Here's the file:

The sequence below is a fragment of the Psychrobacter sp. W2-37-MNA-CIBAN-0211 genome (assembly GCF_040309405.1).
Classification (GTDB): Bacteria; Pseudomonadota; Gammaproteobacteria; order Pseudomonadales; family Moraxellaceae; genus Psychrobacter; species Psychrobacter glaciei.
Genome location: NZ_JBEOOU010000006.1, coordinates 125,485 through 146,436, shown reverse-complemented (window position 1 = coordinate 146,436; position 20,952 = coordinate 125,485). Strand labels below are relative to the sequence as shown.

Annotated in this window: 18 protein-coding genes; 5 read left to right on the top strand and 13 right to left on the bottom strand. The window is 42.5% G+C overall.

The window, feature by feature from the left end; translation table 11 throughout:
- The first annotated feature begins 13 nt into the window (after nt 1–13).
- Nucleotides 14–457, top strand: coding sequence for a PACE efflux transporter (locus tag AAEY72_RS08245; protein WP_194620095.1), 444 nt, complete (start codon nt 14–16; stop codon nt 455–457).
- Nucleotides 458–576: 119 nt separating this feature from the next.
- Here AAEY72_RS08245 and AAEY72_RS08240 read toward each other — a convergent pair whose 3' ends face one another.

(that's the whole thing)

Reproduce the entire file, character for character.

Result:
The sequence below is a fragment of the Psychrobacter sp. W2-37-MNA-CIBAN-0211 genome (assembly GCF_040309405.1).
Classification (GTDB): Bacteria; Pseudomonadota; Gammaproteobacteria; order Pseudomonadales; family Moraxellaceae; genus Psychrobacter; species Psychrobacter glaciei.
Genome location: NZ_JBEOOU010000006.1, coordinates 125,485 through 146,436, shown reverse-complemented (window position 1 = coordinate 146,436; position 20,952 = coordinate 125,485). Strand labels below are relative to the sequence as shown.

Annotated in this window: 18 protein-coding genes; 5 read left to right on the top strand and 13 right to left on the bottom strand. The window is 42.5% G+C overall.

The window, feature by feature from the left end; translation table 11 throughout:
- The first annotated feature begins 13 nt into the window (after nt 1–13).
- Nucleotides 14–457, top strand: coding sequence for a PACE efflux transporter (locus tag AAEY72_RS08245; protein WP_194620095.1), 444 nt, complete (start codon nt 14–16; stop codon nt 455–457).
- Nucleotides 458–576: 119 nt separating this feature from the next.
- Here AAEY72_RS08245 and AAEY72_RS08240 read toward each other — a convergent pair whose 3' ends face one another.